Reduce, Reuse, and Recycle. Every Day.

I have always been passionate about recycling. As I get older I find it plays a more important role in my day and I try to live by the “reduce, reuse, and recycle ” mentality. I have found that with very little extra effort, “reduce, reuse, and recycle” can become part of your life. Not only do I feel good about the positive impact it can have on our earth, I have seen my habits rub off on my kids, too. I do believe they will be conscientious consumers when they are heads of their households.

I was inspired when I was about 10 years old, when my sister lead a local Green Earth recycling campaign out of the basement of our home. I remember answering phone calls and collecting recycled materials and taking it to the local recycling center. This was well before recycling was a household word. Fast forward 40 years… Recently, I spent a week in Spain and was once again reminded how the Europeans are minimalists in their consumption of packaged goods. And in the large cities it is common place for multiple, huge recycling bins to be on street corners. Again, for them, it is just a way of life.

It is easy to become a better consumer. Simply Reduce, Reuse, and Recycle.

America Recycles Day is November 15th, a good time to raise awareness and share tips for becoming a better, responsible consumer. I am fortunate to live in a city that makes recycling very easy. The City of Phoenix provides us with large blue trash bins and allows ALL recyclables to co-mingle into one bin. No sorting. And they recycle nearly all streams: All plastic bottles, plastic jugs, clear and colored glass bottles, cardboard and food boxes, aluminum and metal cans, newspaper, catalogs, and junk mail! My goal every week is to have my blue recycle bin filled twice as high as my green compost bin by being the best recycler I can be. I did a bit of internet research on tips to “reduce, reuse, and recycle” and then evaluated what I am doing well, and where I can improve:

What I do well:

  • Designate a space and a couple bins for recyclables in the laundry room closet. Plus, I have a hanging bag for storing plastic bags.
  • Locate a bin in the garage for more hazardous materials like light bulbs, electronics, batteries, aerosol containers, paints.
  • Recycle glass containers and always clean them out well before I put in the bin.
  • Recycle newspapers. Recycle magazines or give them to a friend.
  • Recycle all plastic containers. Clean them well and remove their caps.
  • Recycle steel cans.
  • Collect aluminum cans and take them to a local scrap metal facility. My son helps with this and gets the cash as a little bonus.
  • Buy products made from recycled content.
  • Repurpose stuff: I find value in so many things and find alternative uses.
  • But when there is no longer a purpose, we collect scrap metal and get cash for it.
  • Someone’s trash is another man’s treasure – I was reminded again this week when we placed an old garden hose in the quarterly trash pickup pile. Someone came by and cut off the brass ends of our worn out hose. I forgot about that, but was pretty happy someone else remembered. And the next day someone found value in our old garden hose and took that.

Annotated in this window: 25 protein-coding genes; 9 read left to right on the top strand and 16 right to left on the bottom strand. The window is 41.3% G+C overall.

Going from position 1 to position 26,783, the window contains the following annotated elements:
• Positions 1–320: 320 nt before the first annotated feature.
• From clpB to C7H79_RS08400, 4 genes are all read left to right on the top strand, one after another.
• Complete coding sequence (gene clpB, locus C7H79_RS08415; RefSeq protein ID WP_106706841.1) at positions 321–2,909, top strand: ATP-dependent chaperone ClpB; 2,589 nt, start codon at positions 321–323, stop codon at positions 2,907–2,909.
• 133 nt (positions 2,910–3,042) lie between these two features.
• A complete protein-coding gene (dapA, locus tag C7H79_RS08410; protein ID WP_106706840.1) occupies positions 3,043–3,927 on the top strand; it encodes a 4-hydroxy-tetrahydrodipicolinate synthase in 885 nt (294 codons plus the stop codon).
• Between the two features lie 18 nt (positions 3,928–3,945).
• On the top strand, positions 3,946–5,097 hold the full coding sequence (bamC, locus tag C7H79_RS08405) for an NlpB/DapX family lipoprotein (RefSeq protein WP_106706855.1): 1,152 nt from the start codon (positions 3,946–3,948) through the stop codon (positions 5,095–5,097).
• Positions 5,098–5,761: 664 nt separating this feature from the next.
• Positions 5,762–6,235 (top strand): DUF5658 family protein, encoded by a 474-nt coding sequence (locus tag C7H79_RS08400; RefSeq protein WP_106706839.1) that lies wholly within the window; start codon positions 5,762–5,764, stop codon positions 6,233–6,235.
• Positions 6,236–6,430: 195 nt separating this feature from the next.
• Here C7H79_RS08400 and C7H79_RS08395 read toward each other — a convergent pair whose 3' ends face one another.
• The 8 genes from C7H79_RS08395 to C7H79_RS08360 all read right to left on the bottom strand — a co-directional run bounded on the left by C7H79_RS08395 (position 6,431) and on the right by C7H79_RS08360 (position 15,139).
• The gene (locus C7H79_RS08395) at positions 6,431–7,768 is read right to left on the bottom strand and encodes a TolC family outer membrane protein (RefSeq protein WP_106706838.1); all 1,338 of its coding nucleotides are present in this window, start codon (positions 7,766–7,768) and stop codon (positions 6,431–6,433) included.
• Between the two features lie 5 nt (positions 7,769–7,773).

• Use reusable grocery bags and have numerous ones in both cars. We have significantly reduced the amount of plastic and paper bags we bring home.
  • Write on both sides of printed scrap paper.

What I can do better:

  • Reduce and recycle junk mail. I have removed myself from many mailing lists, but it is the endless solicitations, coupons, and election material that is so frustrating. I will commit to placing 2 bins in my office and separate immediately to capture recyclable materials.
  • Recycle plastic over-wraps. I just learned that the plastic around cases of water bottles, and outer wrap of paper towels and toilet paper can be recycled with plastic bags at many grocery stores.
  • Reduce the amount of plastic water bottles I buy.
  • Buy paper towels and toilet paper made of recycled materials rather than virgin paper towels. I have not noticed if I am buying these with recycled materials or not, but I will look now.
  • I will take plastic bags back to the grocery store. While I reuse many of them, the ones I use do ultimately go into landfills which is discouraging.
  • Buy fewer single serve containers. Soda in 2 liter bottles versus a 12 pack of cans.

I encourage you to view this video on what happens to the recycled materials when they are picked up from your curb. This informative video explains the “Materials Recovery Facility” process in Phoenix. Pretty neat how they separate everything.

Also check out this great site from Waste Management to help give you guidelines for recycling.
And see how some creative folks have “repurposed” plastic bags and plastic bottles into forms of art at our Pinterest board: Reduce, Reuse, Recycle.

I challenge you to at least make 1 change in your household to Reduce, Reuse and Recycle.
And honor America Recycles Day: Reduce, Reuse and Recycle. Every day.

Cans 975

Image credit: Phoenix Public Works Video


Plastics 975

Image credit: Phoenix Public Works Video